The magic of North Wales: it feels like I’ve jumped into a fantasy novel

Mike General Leave a Comment


A couple of weeks ago, I moved to North Wales. At the moment it doesn’t feel real. The air is salty and fresh, and the sun is shining, and the misty mountains of Snowdonia loom on the horizon. It doesn’t feel like a permanent move; it feels like a holiday.

I don’t think it’s meant to be this hot. Christmas is only three months away, and the chilly depth of winter is fast approaching. I suspect that soon I’ll be hit with “properly Welsh weather” . . . in other words, I’m preparing for wind and rain and snow. The kind of weather everyone warned me about when I told them about the move.

So while the sun is playing its card tricks in the sky, I decided to do a bit of exploring. There’s so much to see around here that it’s almost intimidating. There are trampolines in huge underground caverns, castles, caves, empty beaches, and all sorts of delicious-looking places to eat.

But there was only one place to visit first. I’d seen it from a distance while driving, and heard about it on history documentaries. Conwy. Its castle is the stuff of legend. Built by Richard I at the end of the 13th century, it’s withstood seiges and played host to kings and princes.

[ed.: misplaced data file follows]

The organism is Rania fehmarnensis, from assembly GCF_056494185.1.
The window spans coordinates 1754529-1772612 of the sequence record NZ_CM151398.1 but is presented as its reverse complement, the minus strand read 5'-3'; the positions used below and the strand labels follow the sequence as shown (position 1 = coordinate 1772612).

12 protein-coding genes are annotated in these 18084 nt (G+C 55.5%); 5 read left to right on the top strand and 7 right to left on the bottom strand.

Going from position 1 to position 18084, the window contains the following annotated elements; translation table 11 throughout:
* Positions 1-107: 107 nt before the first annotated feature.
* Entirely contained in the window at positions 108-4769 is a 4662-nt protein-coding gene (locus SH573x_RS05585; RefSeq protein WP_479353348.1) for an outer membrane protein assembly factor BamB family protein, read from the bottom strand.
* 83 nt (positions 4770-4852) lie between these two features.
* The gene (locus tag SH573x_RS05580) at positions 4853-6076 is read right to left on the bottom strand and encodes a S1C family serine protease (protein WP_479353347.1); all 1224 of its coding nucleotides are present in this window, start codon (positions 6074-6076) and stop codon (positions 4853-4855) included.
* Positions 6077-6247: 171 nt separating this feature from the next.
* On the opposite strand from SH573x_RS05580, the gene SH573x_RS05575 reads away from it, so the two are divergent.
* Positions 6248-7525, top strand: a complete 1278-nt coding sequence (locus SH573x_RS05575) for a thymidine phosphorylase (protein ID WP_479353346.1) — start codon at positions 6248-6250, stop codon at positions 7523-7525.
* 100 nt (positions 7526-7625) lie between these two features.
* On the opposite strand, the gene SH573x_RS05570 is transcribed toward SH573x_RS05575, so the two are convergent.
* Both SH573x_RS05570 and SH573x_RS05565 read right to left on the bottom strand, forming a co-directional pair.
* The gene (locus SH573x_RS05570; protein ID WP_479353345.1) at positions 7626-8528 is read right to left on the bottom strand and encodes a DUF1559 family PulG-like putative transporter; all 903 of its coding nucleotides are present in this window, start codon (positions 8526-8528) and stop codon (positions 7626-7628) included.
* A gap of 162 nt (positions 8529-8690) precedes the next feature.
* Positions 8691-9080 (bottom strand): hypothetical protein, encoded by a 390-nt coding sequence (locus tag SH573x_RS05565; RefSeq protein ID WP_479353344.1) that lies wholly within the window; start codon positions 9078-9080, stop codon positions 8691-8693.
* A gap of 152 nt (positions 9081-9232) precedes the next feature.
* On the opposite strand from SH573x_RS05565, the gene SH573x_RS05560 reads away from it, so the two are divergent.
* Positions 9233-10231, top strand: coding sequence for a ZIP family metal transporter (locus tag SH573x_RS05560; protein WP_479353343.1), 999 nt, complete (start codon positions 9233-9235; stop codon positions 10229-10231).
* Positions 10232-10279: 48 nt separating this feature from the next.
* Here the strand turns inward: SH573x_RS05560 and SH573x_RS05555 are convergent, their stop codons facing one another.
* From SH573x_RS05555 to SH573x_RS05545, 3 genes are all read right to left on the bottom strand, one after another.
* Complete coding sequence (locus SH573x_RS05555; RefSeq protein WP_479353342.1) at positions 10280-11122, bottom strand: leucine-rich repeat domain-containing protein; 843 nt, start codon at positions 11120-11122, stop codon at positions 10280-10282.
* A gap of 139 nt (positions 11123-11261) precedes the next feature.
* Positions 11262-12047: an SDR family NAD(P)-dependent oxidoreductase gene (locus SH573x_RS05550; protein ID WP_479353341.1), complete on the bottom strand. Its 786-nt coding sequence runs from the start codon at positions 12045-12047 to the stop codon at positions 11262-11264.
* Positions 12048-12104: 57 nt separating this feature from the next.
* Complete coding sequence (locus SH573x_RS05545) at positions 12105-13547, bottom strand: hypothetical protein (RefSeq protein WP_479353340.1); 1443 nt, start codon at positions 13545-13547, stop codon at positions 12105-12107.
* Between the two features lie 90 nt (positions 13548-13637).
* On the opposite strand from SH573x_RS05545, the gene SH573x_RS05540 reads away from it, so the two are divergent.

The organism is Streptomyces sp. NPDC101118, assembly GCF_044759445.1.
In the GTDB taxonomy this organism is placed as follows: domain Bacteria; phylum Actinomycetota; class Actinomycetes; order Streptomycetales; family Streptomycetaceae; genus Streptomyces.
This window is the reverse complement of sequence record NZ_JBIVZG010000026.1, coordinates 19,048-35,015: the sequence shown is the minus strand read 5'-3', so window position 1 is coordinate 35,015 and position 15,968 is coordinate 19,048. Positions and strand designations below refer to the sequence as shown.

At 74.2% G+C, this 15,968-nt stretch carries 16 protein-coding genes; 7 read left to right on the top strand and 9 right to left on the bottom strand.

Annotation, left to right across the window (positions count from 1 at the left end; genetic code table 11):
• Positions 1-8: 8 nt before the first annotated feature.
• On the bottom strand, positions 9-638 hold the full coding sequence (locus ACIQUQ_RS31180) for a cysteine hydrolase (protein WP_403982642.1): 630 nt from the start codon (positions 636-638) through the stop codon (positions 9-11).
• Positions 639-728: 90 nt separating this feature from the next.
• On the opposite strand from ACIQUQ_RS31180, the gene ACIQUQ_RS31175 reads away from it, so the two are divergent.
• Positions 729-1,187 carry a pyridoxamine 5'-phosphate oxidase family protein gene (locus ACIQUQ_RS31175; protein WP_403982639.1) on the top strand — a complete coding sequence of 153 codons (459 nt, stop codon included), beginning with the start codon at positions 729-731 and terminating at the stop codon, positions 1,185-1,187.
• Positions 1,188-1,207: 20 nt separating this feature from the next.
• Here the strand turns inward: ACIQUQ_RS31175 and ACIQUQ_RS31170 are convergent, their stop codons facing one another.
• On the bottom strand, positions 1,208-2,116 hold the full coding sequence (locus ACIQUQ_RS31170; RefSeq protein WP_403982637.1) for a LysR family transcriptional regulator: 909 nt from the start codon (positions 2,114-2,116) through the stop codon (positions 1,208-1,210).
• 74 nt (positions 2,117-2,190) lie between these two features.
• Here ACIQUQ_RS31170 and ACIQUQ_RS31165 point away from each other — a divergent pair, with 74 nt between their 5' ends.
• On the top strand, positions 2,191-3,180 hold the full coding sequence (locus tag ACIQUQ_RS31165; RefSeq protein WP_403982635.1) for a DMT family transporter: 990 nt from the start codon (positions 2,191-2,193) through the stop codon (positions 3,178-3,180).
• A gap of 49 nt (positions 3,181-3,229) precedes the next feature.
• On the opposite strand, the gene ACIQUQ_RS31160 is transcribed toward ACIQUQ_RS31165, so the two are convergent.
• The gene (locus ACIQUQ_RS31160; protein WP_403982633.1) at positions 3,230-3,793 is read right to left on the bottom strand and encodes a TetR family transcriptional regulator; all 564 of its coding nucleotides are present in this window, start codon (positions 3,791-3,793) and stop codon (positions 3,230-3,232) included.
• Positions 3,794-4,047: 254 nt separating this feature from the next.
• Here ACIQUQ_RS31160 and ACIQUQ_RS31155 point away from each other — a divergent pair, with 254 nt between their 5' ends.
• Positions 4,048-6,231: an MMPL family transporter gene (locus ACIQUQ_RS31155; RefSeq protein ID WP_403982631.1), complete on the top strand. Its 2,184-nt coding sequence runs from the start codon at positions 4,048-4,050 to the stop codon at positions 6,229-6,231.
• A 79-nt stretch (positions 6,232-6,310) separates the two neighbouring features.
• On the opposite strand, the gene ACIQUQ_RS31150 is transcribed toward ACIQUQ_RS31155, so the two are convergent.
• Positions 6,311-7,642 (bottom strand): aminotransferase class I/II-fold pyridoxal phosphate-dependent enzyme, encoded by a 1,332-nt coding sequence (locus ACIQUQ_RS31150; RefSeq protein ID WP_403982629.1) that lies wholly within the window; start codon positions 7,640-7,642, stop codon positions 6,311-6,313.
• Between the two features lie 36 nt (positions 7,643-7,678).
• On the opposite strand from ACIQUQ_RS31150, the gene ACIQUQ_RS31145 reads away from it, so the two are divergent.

I expected it to be quite a big town, but when I boarded the train I was told by the inspector that you have to let the driver know you want to stop. I didn’t quite catch his reasoning, but when he led me through two carriages and out through the side door, I realised it was because the station is absolutely minute. You could only get off from one carriage, and if I wanted to get back, I’d have to wave down the train!

The town’s charms are immediate as soon as you step out of the station:


The castle was visible right away, too. I climbed the steps onto the wall, and was amazed once more by the Welsh countryside. From up there, I could see the trees covering the hills and the distant coast glistening in the sun.

Conwy itself has got that charming Olde Worlde feel, with traditional shopfronts, bakeries, sweet shops and all sorts of goodness to explore. My particular favourites were the bookshop/cafe hybrid, and the ice cream parlour.



After walking up and down hills, it was back to the tiny station, where I successfully managed to wave down the train. As the coast whizzed along beside me and the seagulls screeched outside my window, I thought about how lucky I am to live in such a beautiful area.

It really is a writer’s paradise . . . I can’t wait to see what stories spring from this place!

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